Thinking before drinking
Drinking alcohol has become a social norm in probably most countries, and has resulted in various outcomes – for example, crime, accidents, health problems etc; none of which are positive.
In the short span of 2.5 years of studying in Australia, I (and friends close to my heart) have experienced so many situations which resulted from drunk people just losing control – basically the doing of influence of excessive alcohol intake. Just to name a few, we’ve have had drunkards brandishing knives at us, friends getting punched or glassed randomly while walking home, passersby throwing bricks and stones at us, and one even getting raped and pregnant.
It seems all too familiar as there are constant reports of drunken acts all the time, and it also seems that familiarity has nullified the emotional aspect that was once attached to these outcomes. Is it really okay? Is it really acceptable?
The reality is that these things were serious and are serious, and have either an immediate effect or a long-term effect, or both – which is essentially an accumulated effect.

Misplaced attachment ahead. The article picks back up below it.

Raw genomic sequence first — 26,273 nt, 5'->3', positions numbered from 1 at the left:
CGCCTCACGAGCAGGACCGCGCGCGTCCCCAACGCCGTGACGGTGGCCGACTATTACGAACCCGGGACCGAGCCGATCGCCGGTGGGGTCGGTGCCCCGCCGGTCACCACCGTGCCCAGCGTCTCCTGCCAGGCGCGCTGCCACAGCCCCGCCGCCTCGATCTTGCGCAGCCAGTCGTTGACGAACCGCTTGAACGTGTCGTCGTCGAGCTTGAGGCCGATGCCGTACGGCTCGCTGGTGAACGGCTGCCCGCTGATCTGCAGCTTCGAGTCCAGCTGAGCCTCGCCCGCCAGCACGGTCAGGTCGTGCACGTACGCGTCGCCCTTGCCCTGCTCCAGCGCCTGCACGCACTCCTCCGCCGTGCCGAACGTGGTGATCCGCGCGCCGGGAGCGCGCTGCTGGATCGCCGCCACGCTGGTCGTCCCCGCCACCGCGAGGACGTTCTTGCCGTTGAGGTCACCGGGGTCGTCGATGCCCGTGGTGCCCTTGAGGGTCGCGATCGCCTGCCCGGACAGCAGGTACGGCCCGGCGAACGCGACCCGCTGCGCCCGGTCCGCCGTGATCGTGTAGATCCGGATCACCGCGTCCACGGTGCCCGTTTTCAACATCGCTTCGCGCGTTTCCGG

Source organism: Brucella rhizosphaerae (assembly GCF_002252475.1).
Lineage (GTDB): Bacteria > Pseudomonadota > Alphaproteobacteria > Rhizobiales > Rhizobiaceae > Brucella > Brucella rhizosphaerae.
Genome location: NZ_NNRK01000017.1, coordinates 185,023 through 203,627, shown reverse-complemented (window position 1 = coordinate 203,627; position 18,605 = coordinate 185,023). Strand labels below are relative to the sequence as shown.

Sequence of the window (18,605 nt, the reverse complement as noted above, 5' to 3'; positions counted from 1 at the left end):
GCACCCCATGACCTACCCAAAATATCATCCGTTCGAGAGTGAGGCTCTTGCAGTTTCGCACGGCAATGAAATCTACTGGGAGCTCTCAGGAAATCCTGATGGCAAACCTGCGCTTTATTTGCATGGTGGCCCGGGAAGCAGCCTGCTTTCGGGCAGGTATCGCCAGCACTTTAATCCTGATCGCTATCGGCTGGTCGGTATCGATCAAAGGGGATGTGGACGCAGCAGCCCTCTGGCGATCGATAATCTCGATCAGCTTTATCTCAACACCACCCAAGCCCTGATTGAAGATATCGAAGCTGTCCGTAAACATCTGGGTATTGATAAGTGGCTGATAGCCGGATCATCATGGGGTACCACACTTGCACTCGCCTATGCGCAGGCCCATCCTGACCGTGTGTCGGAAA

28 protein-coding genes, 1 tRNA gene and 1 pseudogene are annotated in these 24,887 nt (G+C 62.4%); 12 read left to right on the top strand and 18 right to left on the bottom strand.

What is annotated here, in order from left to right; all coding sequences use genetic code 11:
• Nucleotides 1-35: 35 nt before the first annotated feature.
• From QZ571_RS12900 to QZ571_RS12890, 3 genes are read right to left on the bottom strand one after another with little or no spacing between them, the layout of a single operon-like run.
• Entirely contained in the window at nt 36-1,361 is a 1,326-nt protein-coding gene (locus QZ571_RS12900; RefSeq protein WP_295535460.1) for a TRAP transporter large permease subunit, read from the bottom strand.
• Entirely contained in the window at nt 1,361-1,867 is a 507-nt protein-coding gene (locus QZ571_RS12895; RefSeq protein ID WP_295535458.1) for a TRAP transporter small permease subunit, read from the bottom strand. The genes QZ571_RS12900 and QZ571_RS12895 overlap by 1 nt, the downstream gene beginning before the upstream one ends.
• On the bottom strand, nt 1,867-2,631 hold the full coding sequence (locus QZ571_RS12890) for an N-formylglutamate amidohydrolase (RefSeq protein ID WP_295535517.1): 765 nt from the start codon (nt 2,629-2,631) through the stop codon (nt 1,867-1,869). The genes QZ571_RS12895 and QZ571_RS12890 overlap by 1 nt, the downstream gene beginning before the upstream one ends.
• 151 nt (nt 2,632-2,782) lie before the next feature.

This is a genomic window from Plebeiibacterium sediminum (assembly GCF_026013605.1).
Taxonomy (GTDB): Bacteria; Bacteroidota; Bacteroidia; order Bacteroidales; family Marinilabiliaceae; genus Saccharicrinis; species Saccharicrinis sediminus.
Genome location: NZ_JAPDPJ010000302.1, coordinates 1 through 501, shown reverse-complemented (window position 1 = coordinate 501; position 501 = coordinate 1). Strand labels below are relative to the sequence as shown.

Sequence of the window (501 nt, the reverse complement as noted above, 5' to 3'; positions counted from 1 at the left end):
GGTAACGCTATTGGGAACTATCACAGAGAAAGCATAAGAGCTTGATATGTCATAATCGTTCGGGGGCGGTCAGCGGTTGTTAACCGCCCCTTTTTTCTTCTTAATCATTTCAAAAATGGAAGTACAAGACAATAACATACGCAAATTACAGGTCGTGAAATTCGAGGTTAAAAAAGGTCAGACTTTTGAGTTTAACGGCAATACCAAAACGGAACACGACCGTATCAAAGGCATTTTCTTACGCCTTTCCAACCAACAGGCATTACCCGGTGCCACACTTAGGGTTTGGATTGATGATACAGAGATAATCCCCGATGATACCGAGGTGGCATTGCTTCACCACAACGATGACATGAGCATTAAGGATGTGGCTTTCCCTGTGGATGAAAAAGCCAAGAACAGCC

This brings us right back to the very beginning – why is alcohol being promoted so much when it has such devastating effects? Is it because of the huge profit that it brings in? The other question to ponder is – if alcohol is so popular, then what is it about alcohol marketing that is causing it to be so successfully promoted?
The goal of the article by Meier.P was to encourage a rethink of market research priorities in relation to alcohol marketing.
Many researchers and politicians concentrate on the potential harm to young people, and assume that alcohol marketing carries risks for children because they are perceived as cognitively incapable in distinguishing the advert portrayed from real-life experiences. It is true that promotion of alcohol to or in the presence of younger target audience will result in increasing the odds of them having a first trial, but this thinking perhaps need some reconsideration as most alcohol marketing are targeted at existing alcohol consumers. When an alcoholic product is being promoted to consumers, it is either presented to them during drinking experiences, or in between drinking experiences.
When alcohol is being marketed, it always almost seems to have an “optimistic frame”, pointing toward fun, fun and more fun. But with these advertisements, do they display any communication of the negative effects that may follow? If ghastly images of lung/throat cancer can be printed onto cigarette packs to warn consumers (visually) of the health impacts they may face, should alcohol bottles have printed warnings of excessive alcohol intake?
This whole alcohol topic is huge and can be and will be discussed so much more in the future, so it’s a good time to stop and think about it now.
Reference: Meier, P. 2011. Alcohol marketing research: the need for a new agenda. Addiction, 106, 466-471